Though SHINee’s members are all males and legal, I got a distinct hippie-Japanese-Lolita feel from their teasers, or as Westerners call it, cheesy French porn made in the 70s. Something was not quite right about seeing everyone (excluding Onew) so clearly half-naked. Perhaps it is because the image SHINee projects is overwhelmingly “little-brother”, “cute”, and “chaste”, and to have teasers so obviously about their sexuality was a bit shocking. A bit of shock in the kpop industry is not bad in a time of Shinhwa, EXO, and BIGBANG promotions.
After seeing the music video and noticing that they are all fully-clothed, I am more inclined to believe that these photos were more fanservice than anything, as sly thank-yous to the fans who have waited for them for close to two years. Nonetheless, the hippie concept sans the half-nakedness really jibed with their album, which used acoustic guitars and brassy old-school sounds. Also, it is worth noting that no other male group has used the hippie concept, so congratulations, S.M., for being ahead of the curve again. After Lucifer, there was a marked rise in heavy eyeliner and androgyny. Perhaps we should look towards the rise of hippie-style.
Though the teaser images had little to do with sleuthing, the Sherlock plotline is cute, finally providing SHINee with some sort of story. Compared to the other things they could have named this album like “Detective”, “Mystery” or “Sleuth”, I am totally fine with “Sherlock.”
I will review in order that the songs appear on the album. However, as it will make more sense if I evaluate Clue and Note separately before I evaluate Sherlock, I will change the order slightly, putting Clue and Note as 1 and 2, respectively.
1. Clue: Throughout the song, the scratchy synth– so overused for their sibling group, f(x)– predominates. Plus, every five measures, there is the sound effect of glass breaking. This, coupled with the scratchy synth, makes Clue one of the most grating and annoying songs I have ever heard from SHINee. The chorus is a Key and Minho rap, but it is not immediately obvious; it just sounds like a customary rapping interlude. Clue is a hot mess of a song– the sort of song that sounds like it could go on forever, until it suddenly stops.
2. Note: I find the drum lead-in much more effective and exciting than Clue‘s synth lead-in. Also, this is the song that includes the infectious and energetic hook, “I’m so curious.” This is a challenging song, keeping all of SHINee continuously stretching to the top of their ranges. Some reviewers have commented that this track feels very Broadway, what with its overambitious hook and straightforwardness. Yet, though I do understand that the instrumentals sound punchy in that way, they way they sing is not comparable to Broadway– it is simply not clear and enunciated enough.
3. Sherlock (Clue + Note): The first thing I thought when I heard it for the first time was just how very SHINee it sounds. With AMIGO, SHINee debuted with some 90s and old-school funk influence. Despite being old-school, the youthfulness with which they sang and performed conforms to SHINee’s self-description as a ‘contemporary band.’ Though SHINee has now been active for close to four years now and are sunbaes to many other kpop groups, SHINee still remains one of the groups that continually sounds fresh and young. The lead single, Sherlock, is not an exception to this concept, with its overconfident brass blaring in the background, with an imaginary DJ scratching up the record and breaking glass, fast pace and vocalizing gymnastics all over the place. Sherlock is a thoroughly satisfactory comeback song. It is bold, assertive, and highlights the strengths and style of SHINee, almost blindingly so.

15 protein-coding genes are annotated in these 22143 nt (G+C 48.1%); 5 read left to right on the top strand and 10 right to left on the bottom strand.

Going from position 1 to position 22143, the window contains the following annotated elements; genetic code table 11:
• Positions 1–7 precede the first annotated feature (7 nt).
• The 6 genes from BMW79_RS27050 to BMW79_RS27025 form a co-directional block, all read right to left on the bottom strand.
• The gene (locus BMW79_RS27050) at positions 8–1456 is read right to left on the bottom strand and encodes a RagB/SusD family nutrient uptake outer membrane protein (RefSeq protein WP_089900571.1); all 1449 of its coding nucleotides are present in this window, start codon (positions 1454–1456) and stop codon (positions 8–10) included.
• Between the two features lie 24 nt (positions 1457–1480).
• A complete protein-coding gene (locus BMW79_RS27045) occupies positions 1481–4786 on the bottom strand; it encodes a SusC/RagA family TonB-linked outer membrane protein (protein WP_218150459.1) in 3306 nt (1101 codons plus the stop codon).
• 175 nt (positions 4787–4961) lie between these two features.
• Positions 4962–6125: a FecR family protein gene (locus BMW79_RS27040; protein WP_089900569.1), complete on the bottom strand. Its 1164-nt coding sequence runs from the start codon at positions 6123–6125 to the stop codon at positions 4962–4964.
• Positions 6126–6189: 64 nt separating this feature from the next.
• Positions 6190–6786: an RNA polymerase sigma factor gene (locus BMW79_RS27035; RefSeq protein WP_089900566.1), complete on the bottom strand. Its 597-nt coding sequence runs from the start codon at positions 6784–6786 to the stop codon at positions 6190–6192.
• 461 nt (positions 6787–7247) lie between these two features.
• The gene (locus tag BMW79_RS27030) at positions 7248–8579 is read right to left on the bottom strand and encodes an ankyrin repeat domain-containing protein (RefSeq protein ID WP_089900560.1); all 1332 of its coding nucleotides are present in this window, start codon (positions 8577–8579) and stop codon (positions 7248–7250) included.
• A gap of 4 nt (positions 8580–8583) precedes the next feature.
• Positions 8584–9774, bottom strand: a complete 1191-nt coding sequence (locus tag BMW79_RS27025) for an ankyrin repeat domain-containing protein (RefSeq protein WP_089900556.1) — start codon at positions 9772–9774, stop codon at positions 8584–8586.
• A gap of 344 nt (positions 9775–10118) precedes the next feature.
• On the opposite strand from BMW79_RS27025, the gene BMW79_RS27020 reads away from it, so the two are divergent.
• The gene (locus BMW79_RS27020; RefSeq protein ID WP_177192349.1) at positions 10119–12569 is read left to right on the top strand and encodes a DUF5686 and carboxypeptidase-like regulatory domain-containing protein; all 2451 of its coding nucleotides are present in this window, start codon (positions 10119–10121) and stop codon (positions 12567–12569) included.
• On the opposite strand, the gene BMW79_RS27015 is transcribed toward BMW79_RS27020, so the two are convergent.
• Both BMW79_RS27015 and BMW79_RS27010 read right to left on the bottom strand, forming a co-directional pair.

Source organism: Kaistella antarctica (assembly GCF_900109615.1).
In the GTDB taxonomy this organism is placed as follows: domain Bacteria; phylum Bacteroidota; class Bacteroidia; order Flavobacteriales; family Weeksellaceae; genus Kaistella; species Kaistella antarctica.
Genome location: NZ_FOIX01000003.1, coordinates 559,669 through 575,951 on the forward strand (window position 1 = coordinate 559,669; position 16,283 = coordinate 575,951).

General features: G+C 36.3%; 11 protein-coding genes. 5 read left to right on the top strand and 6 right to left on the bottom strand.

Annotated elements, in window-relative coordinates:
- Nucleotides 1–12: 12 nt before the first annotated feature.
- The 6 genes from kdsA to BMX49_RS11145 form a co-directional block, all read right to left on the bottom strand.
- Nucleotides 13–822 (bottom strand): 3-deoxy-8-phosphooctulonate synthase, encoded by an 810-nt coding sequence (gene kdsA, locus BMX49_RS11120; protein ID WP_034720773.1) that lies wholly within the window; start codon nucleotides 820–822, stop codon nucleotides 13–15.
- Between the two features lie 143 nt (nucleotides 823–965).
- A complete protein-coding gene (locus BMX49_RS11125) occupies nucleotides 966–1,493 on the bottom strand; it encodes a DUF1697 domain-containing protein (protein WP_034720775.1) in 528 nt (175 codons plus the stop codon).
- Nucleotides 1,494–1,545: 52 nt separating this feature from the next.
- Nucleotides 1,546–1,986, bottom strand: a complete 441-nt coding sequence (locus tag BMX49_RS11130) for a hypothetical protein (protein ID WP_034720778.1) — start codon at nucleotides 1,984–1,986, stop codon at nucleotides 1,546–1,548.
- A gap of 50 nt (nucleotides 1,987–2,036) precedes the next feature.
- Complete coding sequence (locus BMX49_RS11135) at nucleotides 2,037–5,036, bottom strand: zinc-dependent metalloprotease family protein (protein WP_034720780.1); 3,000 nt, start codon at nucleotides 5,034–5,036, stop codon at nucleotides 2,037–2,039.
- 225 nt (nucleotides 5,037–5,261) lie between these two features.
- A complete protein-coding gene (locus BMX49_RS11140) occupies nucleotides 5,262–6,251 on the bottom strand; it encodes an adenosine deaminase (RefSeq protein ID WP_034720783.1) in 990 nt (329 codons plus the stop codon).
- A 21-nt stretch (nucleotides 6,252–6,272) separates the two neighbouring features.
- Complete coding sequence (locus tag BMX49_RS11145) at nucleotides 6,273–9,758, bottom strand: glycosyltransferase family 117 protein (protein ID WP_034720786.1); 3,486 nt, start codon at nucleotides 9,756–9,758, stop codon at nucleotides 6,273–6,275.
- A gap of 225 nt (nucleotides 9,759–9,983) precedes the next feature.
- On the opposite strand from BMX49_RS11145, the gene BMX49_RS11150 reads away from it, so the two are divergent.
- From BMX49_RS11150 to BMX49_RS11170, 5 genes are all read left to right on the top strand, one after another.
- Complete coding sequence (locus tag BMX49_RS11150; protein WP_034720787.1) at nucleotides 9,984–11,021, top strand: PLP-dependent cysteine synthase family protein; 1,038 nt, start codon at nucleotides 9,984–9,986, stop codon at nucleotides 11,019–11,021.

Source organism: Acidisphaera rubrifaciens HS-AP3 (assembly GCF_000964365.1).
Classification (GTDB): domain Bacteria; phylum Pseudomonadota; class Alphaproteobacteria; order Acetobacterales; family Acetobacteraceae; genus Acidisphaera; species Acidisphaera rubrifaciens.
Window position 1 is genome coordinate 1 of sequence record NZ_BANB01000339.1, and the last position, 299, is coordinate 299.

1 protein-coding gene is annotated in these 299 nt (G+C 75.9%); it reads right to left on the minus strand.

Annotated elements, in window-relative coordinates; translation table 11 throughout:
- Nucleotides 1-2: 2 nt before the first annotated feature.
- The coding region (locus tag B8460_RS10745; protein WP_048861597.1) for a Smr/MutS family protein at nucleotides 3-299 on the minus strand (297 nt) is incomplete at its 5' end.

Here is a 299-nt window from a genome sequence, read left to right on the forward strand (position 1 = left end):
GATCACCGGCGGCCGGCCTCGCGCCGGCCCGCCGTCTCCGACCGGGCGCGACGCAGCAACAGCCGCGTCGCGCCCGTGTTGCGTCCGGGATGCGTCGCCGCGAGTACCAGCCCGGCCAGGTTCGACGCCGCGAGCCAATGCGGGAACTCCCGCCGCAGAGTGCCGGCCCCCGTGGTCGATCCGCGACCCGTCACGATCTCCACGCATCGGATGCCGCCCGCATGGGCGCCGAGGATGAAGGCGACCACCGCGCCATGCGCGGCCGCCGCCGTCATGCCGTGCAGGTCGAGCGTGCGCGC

4. Alarm Clock: The lyrics were penned by Jonghyun, the rap by Minho. I am happy to see them doing some of their own participation, and Minho finally getting a rap credit. Yet, what sits wrong with me is the music itself. It does not recall an alarm clock, rather an afternoon cocktail at the bar, neither happy nor sad. The swirling synth in the chorus sounds like someone swirling a martini to me, not an alarm clock. Perhaps that is just me, but this song could have used more evocative instrumentals, emotive chordal progressions and vocal runs. Read: where are Jonghyun wailings?
5. The Reason: I did a double take when I first heard the beginning, it sounded at any minute the raspy voice from Three Doors Down would be crooning. Yet, once we dive into the chorus, we have this lovely, calming oscillating synth. The Sherlock album is heavily composed by foreigners, but right away, I knew this song was written by Koreans and serves as SHINee’s mandatory sob kballad. In this way, this song seems a bit filler and out-of-place when stacked up to the rest of the album.
6. Stranger: This is the other out-of-place song, composed and written by Kenzie, in the employ of S.M., who also wrote Graze, Jo Jo, and Life for SHINee. This originally was featured in SHINee’s Japanese album, The First. Since Kenzie is Korean, I am guessing that it was intended as a Korean track but since SHINee’s Japanese debut was looming, it was converted to Japanese in the meantime. Is there any difference between the Japanese and Korean versions? Not really. I prefer the Japanese version because there is no English it in it, though the English in the Korean version is all grammatically correct.
7. Honesty: Not what I would have expected coming from SHINee, but it fits, somehow. The bare guitar, SHINee putting on their best voices, it is all so terribly endearing. In general, kpop rarely does this sort of acoustic-sounding track, mainly because none of them really play instruments and none of them have groups in which all the members can more or less hold their vocally. You know what would be super magical? A live of Honesty with Jonghyun accompanying everyone on guitar– but this may just be wishful thinking. Onew especially shines here, and Jonghyun would have been absolutely gorgeous if they let him touch some of the lower parts. Minho still sounds like a frog. Key still tries hard to reign in his raspy voice. Now for the million dollar question, how did Taemin do?
Overall: I purposely avoided talking about their voices, because for every song I would have commented, “What are they doing to Taemin?!” I thought the day would never come, but I have to admit it– Taemin sounds good. He is so much improved, even compared to SHINee’s The First, their most recent album after Sherlock. Though we traditionally think of Onew/Jonghyun/Key as the singers of SHINee, for Sherlock, it really sounded like Onew/Jonghyun/Taemin. However, one thing makes me wrinkle my brow. I have been following Taemin on Immortal Song, but he has not been that impressive as he is on the recording of this album– there is some sort of disconnect between recorded Taemin and live Taemin. Recorded Taemin sounds fantastic, live Taemin is a big bucket of meh.
As I have commented before, there were quite a lot of foreign producers this time around, along with two tracks produced by Koreans. This results in a mostly cohesive sound in the album, with a few oddities mixed in. If I could, I would have purged Stranger and The Reason, because they really eat away at the contemporary and fresh image that Sherlock opens up with.